Behind the bunk seats is the kitchen area with a round sink that has a board on it for extra counter space, and a three burner gas stove with an extractor hob over it. Under all that are storage shelves and drawers for everything you need in a kitchen.
Above the sofa, the bunk seats and the kitchen are rows of overhead bulkhead lockers. More than enough for all the season’s clothes, all my office material, electronics and even a small library. And there’s even a television ! With a decoder linked to a satellite dish on the roof that goes round and round to find its signal. But I don’t use it because I don’t like programmed TV, I’ve become quite accustomed to choosing what I want to watch and not be dictated to thank you very much !
Behind the long sofa, opposite the kitchen counters, is the tall fridge and freezer with a little gas oven above it. They both have ventilation grilles to the outside so a lot of cold air tends to come in from that side ! It’s just as well, one regularly needs fresh air. The fridge works on gas when I’m in the middle of nowhere, on 12V when I’m driving, and also on 230V when we are hooked-up.
In the back corner next to the fridge is the bathroom. Yes, a full bathroom, with large mirrors, a towel rail, cabinets, a flushing toilet, a basin with hot water and a shower cubicle that has proper glass doors. Even a 230V shaver plug. And heating.
Next to the bathroom on the back wall is a hanging cupboard for all my various weather coats (raincoat, city coat, country coat, very cold weather coat) as well all my electric bike paraphernalia. Underneath this is the big heater/ water boiler machine that sends lovely warm air all the way to the front of the living space with a network of hidden pipes.
Lastly, in the last corner there is a little narrow counter space with nooks for keys torches and umbrella, and my Tintin recycling bag, and two more storage cubicles underneath in which I keep the season’s shoes and cleaning liquids, as well as all my crafty bits and those you-never-know-when-you-might-need tool things. And believe it or not, there’s still space for… a door ! Which comes with electric drop down princess steps and a mosquito screen.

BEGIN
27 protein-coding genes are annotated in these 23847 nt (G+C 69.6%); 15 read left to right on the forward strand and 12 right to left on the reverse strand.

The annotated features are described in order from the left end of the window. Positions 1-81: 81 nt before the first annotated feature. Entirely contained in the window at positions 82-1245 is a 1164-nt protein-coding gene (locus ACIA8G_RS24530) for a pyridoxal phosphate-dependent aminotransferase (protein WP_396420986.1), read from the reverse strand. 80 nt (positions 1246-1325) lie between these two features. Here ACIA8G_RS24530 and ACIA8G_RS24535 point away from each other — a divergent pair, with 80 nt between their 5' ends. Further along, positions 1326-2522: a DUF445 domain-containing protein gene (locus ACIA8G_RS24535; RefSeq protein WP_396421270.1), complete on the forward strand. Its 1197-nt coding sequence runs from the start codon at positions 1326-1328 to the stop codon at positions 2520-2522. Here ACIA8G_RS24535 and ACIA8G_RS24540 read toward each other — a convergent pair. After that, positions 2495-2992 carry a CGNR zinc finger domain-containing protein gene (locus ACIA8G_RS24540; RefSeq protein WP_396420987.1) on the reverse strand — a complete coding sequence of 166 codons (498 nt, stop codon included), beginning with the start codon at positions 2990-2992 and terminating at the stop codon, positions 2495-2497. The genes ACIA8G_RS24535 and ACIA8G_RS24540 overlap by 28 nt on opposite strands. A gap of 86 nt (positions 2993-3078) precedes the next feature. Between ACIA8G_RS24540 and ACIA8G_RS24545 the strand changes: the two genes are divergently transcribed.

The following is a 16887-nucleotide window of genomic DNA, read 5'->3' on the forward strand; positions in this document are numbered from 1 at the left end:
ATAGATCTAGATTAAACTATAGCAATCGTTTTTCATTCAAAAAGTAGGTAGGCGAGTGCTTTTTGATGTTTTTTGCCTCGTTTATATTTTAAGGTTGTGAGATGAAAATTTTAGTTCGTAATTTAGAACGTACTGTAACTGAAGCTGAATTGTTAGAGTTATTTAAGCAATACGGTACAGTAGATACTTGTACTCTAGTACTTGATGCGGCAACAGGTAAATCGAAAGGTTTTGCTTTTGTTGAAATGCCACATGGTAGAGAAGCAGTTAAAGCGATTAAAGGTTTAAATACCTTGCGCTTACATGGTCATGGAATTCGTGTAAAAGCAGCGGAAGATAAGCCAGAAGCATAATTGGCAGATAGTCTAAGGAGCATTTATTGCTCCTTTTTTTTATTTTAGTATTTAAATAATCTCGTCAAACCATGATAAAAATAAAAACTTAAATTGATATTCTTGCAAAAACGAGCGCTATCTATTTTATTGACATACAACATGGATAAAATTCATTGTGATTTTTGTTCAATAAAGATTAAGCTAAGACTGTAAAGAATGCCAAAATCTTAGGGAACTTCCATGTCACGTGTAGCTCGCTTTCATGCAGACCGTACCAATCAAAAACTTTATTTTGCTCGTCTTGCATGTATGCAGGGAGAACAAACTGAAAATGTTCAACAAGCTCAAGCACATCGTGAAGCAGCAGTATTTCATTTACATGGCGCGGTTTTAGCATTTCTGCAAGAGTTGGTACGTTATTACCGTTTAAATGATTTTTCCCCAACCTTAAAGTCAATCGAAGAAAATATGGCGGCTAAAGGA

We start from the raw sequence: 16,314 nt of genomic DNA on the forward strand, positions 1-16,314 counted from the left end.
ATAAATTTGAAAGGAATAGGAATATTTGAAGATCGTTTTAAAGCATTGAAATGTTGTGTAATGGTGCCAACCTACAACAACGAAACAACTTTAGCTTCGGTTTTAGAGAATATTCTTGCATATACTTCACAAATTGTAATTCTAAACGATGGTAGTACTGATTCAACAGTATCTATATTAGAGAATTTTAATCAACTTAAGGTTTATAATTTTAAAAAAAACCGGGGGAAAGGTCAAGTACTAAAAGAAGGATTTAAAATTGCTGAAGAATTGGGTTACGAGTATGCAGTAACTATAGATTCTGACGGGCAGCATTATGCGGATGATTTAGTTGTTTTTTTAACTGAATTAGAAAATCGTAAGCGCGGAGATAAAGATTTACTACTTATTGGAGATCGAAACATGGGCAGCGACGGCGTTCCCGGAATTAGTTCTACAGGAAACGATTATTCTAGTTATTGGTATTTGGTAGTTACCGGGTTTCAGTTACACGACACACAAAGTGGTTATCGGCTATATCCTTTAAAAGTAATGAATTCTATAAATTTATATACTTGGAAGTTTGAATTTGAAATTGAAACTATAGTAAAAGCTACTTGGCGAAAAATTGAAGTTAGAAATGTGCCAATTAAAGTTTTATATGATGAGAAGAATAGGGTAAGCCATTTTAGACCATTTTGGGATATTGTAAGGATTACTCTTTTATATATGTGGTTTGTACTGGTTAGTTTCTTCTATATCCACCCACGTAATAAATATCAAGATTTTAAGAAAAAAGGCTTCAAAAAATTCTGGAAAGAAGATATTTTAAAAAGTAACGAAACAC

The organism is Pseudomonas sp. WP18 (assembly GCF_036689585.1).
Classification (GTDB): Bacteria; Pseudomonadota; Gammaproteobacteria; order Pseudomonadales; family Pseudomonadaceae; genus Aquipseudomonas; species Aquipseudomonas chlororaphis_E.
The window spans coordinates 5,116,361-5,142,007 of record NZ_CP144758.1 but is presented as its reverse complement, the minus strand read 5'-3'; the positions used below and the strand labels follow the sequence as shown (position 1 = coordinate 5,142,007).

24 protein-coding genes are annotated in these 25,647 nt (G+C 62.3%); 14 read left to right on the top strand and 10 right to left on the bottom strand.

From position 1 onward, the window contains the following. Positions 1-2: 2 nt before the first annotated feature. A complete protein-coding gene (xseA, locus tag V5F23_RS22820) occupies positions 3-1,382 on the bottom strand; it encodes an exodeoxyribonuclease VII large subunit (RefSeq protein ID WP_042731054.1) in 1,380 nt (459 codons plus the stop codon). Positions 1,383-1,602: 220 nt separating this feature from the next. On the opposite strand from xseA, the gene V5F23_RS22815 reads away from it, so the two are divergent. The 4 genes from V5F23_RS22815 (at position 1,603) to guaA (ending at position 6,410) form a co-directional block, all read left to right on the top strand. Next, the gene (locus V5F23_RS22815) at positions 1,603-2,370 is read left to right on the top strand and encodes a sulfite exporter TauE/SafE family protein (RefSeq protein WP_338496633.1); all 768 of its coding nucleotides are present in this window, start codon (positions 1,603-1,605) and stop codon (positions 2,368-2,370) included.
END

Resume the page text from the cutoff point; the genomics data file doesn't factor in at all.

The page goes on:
Under all this, sliding into the double floor space are more chests accessible from outside for things like hosepipe, electric cord, bucket, level blocks and whatnot. And one for my garden chairs and table. There is also a garage for the two gas bottles next to the passenger seat.
Behind it all sits my maimed bike-rack with half of Dot the foldable electric bike – the seat and battery live inside. Also, rolled up, the large outdoor rug the ex-owner left there for me which I have still not ever used.
On the roof we have a solar panel (which works a lot better now that my cousin climbed on his ladder and gave it a good wash down), and three roof lights. One long one above the living area and two small ones above the kitchen and the bathroom. Plus the very bored satellite dish.
I chose this particular model for its internal layout. I knew I was likely to spend lots of time inside it during the winter months, so I wanted to have as much space and comfort as possible, to work and live. Also because this layout has working-living space at one end and kitchen bathroom end at the other, rather than some bits in the middle like with other layouts. This is better suited for my mobile recording studio plan ! And because I wanted enough sleeping and seatbelt space as possible so I could take family on road trips with me.
Well, I’ve told you all about the inside of Gus the Bus but I haven’t really said anything about what it’s like actually living inside it ! I’m going to make that Part Two and it will come out next week.
It’s a good thing today is a rainy day here in Normandy where I am at the moment, and my batteries are still full from yesterday’s blinding sunshine – I’m going nowhere right now so I’ll continue writing !
If this is your first time reading me, go ahead and subscribe below so that the next part lands straight into your mail box ! Wondering what I was talking about earlier, when I mentioned recording my voice ? Find out more about what I do on my website www.gaellegosselin.com You are also welcome to follow me on Instagram @gaelle.and.gus.the.bus where I post almost every day about the places through which I travel with Gus the Bus 😊
I love finding out what you thought of my musings, and I’m always happy to answer questions, so please write something in the comments section below (better than replying directly to the emails too, so everyone can join in on the conversation)
Until next week !